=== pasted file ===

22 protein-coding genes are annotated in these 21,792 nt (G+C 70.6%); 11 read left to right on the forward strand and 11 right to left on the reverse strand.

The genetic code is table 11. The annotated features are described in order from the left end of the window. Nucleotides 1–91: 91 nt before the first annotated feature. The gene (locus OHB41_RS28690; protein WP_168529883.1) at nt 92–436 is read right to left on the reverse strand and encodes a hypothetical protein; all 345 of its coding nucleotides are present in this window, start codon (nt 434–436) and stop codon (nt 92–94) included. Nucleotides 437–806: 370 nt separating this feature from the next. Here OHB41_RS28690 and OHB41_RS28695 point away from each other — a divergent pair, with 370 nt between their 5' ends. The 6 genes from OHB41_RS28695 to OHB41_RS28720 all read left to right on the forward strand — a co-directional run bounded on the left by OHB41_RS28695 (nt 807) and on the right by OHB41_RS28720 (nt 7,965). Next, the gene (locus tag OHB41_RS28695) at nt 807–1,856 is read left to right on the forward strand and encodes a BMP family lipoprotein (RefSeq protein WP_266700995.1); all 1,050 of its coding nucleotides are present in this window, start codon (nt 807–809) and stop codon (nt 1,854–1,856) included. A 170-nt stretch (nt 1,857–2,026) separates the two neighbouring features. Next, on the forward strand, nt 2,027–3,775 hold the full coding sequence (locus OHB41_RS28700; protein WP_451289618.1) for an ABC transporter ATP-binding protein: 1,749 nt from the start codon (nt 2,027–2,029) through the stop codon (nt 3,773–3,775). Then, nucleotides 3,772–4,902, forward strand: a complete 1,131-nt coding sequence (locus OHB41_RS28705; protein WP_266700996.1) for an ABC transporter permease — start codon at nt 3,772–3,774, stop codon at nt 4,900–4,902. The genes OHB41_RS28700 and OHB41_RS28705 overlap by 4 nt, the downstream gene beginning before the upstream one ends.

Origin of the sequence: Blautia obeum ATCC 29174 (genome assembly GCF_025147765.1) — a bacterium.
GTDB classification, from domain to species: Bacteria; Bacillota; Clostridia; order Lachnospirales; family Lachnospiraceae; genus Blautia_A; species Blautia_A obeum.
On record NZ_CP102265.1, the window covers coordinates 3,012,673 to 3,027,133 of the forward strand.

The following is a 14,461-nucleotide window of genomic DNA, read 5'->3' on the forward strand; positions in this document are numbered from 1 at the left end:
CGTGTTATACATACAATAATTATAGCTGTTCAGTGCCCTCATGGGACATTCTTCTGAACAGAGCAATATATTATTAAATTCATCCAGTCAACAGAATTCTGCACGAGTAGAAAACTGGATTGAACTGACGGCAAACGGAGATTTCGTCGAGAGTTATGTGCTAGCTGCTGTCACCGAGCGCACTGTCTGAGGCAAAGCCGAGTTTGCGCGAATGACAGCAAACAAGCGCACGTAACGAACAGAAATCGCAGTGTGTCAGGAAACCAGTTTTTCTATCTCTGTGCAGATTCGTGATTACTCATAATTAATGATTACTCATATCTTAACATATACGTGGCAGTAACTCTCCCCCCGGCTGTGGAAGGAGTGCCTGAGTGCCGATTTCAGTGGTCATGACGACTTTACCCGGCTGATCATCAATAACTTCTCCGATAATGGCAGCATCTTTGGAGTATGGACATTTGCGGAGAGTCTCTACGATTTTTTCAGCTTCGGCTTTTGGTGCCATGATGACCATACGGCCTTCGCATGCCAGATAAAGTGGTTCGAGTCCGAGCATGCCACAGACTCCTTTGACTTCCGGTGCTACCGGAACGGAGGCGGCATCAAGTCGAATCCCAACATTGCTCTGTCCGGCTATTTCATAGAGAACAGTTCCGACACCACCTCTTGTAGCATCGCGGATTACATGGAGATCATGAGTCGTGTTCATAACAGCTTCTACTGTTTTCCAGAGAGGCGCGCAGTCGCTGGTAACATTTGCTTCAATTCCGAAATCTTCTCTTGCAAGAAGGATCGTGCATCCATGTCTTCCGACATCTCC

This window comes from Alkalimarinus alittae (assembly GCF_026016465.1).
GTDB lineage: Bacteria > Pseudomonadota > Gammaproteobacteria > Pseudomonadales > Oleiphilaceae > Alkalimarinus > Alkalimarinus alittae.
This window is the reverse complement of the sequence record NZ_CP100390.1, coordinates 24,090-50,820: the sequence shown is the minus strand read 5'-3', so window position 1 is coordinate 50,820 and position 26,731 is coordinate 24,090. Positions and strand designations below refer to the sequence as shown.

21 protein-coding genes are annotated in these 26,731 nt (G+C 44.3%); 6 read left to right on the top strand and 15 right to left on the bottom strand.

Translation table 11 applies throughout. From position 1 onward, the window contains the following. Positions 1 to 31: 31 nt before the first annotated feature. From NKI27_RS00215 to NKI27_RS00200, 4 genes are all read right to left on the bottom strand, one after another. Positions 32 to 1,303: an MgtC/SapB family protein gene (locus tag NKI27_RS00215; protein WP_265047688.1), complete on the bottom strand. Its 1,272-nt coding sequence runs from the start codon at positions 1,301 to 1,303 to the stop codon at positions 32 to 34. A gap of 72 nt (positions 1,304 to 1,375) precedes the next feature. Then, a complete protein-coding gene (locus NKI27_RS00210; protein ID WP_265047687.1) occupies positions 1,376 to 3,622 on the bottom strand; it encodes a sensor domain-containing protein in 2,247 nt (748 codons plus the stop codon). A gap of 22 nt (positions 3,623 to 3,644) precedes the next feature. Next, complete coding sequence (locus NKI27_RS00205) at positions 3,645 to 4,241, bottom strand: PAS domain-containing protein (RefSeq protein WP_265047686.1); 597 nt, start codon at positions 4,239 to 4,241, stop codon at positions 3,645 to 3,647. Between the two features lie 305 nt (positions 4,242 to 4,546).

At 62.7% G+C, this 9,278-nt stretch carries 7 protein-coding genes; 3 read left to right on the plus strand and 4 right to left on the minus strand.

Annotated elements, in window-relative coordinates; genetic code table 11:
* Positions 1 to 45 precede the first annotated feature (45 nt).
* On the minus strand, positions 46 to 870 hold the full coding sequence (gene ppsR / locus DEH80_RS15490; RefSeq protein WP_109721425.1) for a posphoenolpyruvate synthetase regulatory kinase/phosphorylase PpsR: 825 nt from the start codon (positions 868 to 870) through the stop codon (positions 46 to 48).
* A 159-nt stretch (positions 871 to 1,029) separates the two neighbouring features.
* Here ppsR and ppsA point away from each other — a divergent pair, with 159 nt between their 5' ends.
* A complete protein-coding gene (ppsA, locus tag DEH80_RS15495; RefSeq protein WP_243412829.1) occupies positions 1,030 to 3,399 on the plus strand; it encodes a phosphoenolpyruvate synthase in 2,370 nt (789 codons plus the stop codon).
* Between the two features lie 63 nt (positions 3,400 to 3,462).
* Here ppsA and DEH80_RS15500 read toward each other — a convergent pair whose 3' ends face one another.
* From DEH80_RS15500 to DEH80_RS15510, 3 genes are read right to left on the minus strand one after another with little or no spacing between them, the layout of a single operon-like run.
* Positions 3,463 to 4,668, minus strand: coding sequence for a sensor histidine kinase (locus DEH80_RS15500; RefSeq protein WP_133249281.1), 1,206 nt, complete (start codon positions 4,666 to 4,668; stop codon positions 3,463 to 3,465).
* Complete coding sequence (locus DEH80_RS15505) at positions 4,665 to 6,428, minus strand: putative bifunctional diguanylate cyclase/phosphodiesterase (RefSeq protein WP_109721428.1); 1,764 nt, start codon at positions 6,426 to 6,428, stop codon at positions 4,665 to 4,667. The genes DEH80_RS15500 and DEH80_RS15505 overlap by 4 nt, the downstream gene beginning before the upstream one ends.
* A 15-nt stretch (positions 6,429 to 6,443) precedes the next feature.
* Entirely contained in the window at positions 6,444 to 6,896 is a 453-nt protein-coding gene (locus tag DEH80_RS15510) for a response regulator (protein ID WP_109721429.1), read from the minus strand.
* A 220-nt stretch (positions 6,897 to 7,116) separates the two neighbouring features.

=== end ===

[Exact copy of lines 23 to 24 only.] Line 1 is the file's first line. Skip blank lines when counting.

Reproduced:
* Positions 3,463 to 4,668, minus strand: coding sequence for a sensor histidine kinase (locus DEH80_RS15500; RefSeq protein WP_133249281.1), 1,206 nt, complete (start codon positions 4,666 to 4,668; stop codon positions 3,463 to 3,465).
* Complete coding sequence (locus DEH80_RS15505) at positions 4,665 to 6,428, minus strand: putative bifunctional diguanylate cyclase/phosphodiesterase (RefSeq protein WP_109721428.1); 1,764 nt, start codon at positions 6,426 to 6,428, stop codon at positions 4,665 to 4,667. The genes DEH80_RS15500 and DEH80_RS15505 overlap by 4 nt, the downstream gene beginning before the upstream one ends.